I’m not the only preacher who wonders occasionally about the logic of the Sunday lectionary readings. Why is this text included but not that one? I usually conclude that someone wiser than I is choosing these texts and that the logic of it will be revealed to me if I stay with the texts long enough.
This week’s texts are striking for their marvelous intertwining of
themes that creedal Christians, in particular, often tend to keep
separate: creation and redemption. This appears especially when the
Gospel reading speaks of the word of creation as the Word-become-flesh
who reveals and reconciles us with the Father.
Pascal-Emmanuel Gobry, a French Catholic, says that if you don’t show up early for mass at his parish in Paris, you might have to sit on folding chairs in a spillover space or even sit on the floor. There’s nothing unusual about his parish priest, although he does have Pope Francis’s spirit of generosity. Gobry’s parish is like other urban areas in France. Despite the country’s reputation for secularism, Gobry thinks the French church may be on the verge of a time of renewal (The Week, January 15).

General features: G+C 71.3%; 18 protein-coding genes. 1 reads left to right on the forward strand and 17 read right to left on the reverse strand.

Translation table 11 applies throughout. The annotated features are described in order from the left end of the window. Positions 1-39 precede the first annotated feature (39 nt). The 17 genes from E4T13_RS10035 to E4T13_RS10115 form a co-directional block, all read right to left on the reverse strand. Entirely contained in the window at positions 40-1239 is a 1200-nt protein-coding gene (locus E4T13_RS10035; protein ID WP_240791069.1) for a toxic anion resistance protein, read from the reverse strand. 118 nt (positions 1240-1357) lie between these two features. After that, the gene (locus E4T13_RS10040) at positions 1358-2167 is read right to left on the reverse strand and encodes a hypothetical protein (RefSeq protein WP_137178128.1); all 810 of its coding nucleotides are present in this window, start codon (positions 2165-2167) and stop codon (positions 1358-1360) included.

A. M. Stroud III, a former prosecutor in Louisiana, expresses regret for the role he played in sending Glenn Ford to death row in 1984. “I was 33 years old. I was arrogant, judgmental, narcissistic and very full of myself. I was not as interested in justice as I was in winning.” Stroud says he presented dubious evidence from a forensic pathologist, precluded black jurors from the trial (Ford, since exonerated, is black), and ignored the fact that the appointed defense attorney had never before tried a criminal or capital case. “I . . . hope that providence will have more mercy for me than I showed Glenn Ford,” Stroud said in a letter to the editor of the Times of Shreveport. “But, I’m also sobered by the realization that I certainly am not deserving of it” (ABA Journal, March 25).